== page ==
16,000 Teens Battle Pop Culture with Christian Voice

BRISTOW, Va. – Over the weekend, rock music was blaring and thousands of teenagers were pounding their fist in the air and screaming excitedly as walls of powerful lights flashed on stage. But this was no ordinary concert. This was the battle cry of faithful youth fighting to save a generation under attack.

Some 16,000 teenagers on the east coast flocked to the Nissan Pavilion in Bristow, Va., May 11-12 to embrace the culture of Jesus Christ and to be motivated to take back their generation from popular culture.

At the last BattleCry event of this year, teens were passionately urged to use their voice to change the culture from one driven by sex, drugs and alcohol to one that promotes the teachings of the Gospel.

"Do you have a voice?" shouted Teen Mania founder Ron Luce, whose group initiated the BattleCry movement, on Saturday.

"I have a voice!" screamed thousands of teenagers holding up signs with the BattleCry logo and reading "I HAVE A VOICE!"

"Then use it!" responded Luce.

The youth leader shared a story of a youth group that used its voice to change secular culture.

A member of the youth group went into a Victoria Secret store and confronted the manager. "Don't you care about our generation?" he asked. "How can you put that picture in the window? You're messing up my image of a woman!"

The manager kicked that person out of the store and another person from the youth group would go in and complain. This went on 31 times with each of the members going into the store, requesting the manager and complaining. Finally, all 31 people went in at the same time and complained in front of all the customers. The store grew silent as the customers and youth group watched the store manager fearfully take down the photos one by one.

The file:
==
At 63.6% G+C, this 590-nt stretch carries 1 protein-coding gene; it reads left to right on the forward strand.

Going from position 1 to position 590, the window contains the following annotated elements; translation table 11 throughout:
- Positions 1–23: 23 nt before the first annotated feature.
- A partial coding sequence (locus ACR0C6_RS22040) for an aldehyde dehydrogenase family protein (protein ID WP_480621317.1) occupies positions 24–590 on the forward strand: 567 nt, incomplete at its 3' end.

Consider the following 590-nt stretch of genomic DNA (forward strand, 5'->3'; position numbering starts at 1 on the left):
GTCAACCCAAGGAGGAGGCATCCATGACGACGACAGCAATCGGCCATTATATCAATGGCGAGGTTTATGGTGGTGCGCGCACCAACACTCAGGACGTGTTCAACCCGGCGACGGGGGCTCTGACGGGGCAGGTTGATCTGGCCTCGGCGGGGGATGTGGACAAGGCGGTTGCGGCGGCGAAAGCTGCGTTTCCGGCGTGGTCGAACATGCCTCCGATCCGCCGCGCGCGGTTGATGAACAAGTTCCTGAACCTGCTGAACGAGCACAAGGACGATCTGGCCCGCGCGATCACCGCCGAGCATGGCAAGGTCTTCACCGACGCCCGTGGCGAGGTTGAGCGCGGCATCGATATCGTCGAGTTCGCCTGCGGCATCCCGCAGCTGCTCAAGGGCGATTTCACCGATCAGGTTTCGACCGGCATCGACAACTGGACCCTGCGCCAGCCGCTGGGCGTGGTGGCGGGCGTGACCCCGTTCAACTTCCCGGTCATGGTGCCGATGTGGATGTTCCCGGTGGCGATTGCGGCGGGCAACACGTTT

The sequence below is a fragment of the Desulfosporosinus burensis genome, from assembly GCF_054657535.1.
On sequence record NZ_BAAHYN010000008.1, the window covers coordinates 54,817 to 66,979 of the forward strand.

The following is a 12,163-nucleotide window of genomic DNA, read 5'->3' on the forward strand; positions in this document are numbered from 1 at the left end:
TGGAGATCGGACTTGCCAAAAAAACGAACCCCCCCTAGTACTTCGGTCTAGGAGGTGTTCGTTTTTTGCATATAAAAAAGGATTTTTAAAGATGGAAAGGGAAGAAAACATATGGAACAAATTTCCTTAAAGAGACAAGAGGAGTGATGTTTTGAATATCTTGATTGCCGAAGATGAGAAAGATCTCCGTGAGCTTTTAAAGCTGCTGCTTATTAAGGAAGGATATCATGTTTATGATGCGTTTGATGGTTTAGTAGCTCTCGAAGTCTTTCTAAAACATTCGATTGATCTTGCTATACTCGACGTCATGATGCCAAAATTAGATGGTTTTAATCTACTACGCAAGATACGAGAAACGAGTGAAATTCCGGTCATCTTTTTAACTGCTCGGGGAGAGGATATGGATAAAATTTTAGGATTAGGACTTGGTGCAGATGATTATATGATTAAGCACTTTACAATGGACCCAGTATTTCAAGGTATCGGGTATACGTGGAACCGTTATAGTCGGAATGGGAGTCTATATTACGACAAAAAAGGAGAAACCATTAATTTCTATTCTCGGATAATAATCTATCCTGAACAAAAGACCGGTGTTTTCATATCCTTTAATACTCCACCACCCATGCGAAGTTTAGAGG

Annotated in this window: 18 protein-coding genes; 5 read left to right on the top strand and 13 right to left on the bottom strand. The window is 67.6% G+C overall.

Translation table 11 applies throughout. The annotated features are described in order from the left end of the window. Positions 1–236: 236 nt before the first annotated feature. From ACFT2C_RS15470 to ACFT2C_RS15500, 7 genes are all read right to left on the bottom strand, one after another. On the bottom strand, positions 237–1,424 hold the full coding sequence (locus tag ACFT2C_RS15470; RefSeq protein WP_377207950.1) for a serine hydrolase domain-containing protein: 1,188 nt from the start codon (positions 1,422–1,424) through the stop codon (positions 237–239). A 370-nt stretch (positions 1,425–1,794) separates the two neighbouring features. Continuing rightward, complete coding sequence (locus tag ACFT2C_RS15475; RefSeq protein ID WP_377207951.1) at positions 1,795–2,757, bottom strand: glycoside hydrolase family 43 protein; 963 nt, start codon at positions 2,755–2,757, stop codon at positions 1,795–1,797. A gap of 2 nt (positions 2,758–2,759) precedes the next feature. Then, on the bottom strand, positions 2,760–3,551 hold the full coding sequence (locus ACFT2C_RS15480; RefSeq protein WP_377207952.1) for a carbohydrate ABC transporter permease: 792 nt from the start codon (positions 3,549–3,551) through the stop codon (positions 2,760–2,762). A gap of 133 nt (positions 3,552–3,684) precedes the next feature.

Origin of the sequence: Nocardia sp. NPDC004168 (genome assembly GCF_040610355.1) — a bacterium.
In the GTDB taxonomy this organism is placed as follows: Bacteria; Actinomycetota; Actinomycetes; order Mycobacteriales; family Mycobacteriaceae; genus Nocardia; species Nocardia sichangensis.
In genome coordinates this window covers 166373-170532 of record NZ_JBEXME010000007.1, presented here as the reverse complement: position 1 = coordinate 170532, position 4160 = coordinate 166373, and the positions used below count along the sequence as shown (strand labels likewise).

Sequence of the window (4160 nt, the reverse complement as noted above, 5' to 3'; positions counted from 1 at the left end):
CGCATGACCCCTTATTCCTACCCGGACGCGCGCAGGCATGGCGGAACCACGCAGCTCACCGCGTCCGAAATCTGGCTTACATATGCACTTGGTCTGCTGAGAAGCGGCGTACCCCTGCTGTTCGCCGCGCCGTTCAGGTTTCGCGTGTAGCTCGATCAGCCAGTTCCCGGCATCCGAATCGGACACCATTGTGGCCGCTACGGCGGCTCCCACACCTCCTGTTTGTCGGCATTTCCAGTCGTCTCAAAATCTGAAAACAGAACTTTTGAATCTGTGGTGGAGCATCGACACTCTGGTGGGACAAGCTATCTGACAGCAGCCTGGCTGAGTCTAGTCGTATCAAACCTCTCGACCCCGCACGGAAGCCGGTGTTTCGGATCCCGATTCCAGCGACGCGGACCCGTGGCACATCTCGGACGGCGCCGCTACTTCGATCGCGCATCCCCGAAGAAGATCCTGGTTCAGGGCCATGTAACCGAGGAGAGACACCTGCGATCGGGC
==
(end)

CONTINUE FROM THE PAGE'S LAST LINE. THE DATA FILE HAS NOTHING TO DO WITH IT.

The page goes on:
"You guys are good at ruffling people's feathers," said Luce, whose youth organization is one of the nation's largest. "So instead of ruffling your parents why don't you use it for God?" he asked, drawing laughter from the audience.

In addition to music performances and speakers, the closing day of the event also honored two powerful people who used their talents, money and influence to reject popular culture and replace it with the Gospel.

Eduardo Verstegui, a former Mexican soap opera star and boy band member, gave up his career doing secular work when he came to know Christ several years ago because he realized what he was doing was "offending God." So for two years he turned down every project he was offered because it went against what the Bible teaches.

Yet his new low-budget, pro-life film, Bella, has been a surprise hit winning first place at the Toronto International Film Festival and set to receive an award from the Smithsonian Museum in September. It has also been shown at the White House and to the Mexican ambassador to the United States.

"Hollywood belongs to God," said Verstegui, holding his "Shine the Light" award at BattleCry. "We have to take it back."

The other award recipient was J. Frank Harrison III, the C.E.O. of Coca Cola Bottling Co. Consolidated, who among many generous donations to charity has also taken the risk of placing a chaplain in every Coca Cola plant.

Luce concluded: "So when you go to school this week, whose voice are they going to hear?"

"God's voice!" screamed thousands of teenagers excited to impact the world for Christ.

BattleCry, the two-year-old growing initiative of Teen Mania, was launched in San Francisco with a "Reverse Rebellion" rally where Christian youth protest pop culture like MTV and media messages promoting sex, drugs and alcohol. Counterculture rallies have kicked off every BattleCry stadium events which are held three times each year across the country.

Earlier this year, BattleCry events were held in March at the AT&T Park in San Francisco and in April at Detroit's Ford Field. The BattleCry stadium events are part of a larger initiative to round up 100,000 churches to double and disciple their youth groups each year for the next five years since the initiative's launch.

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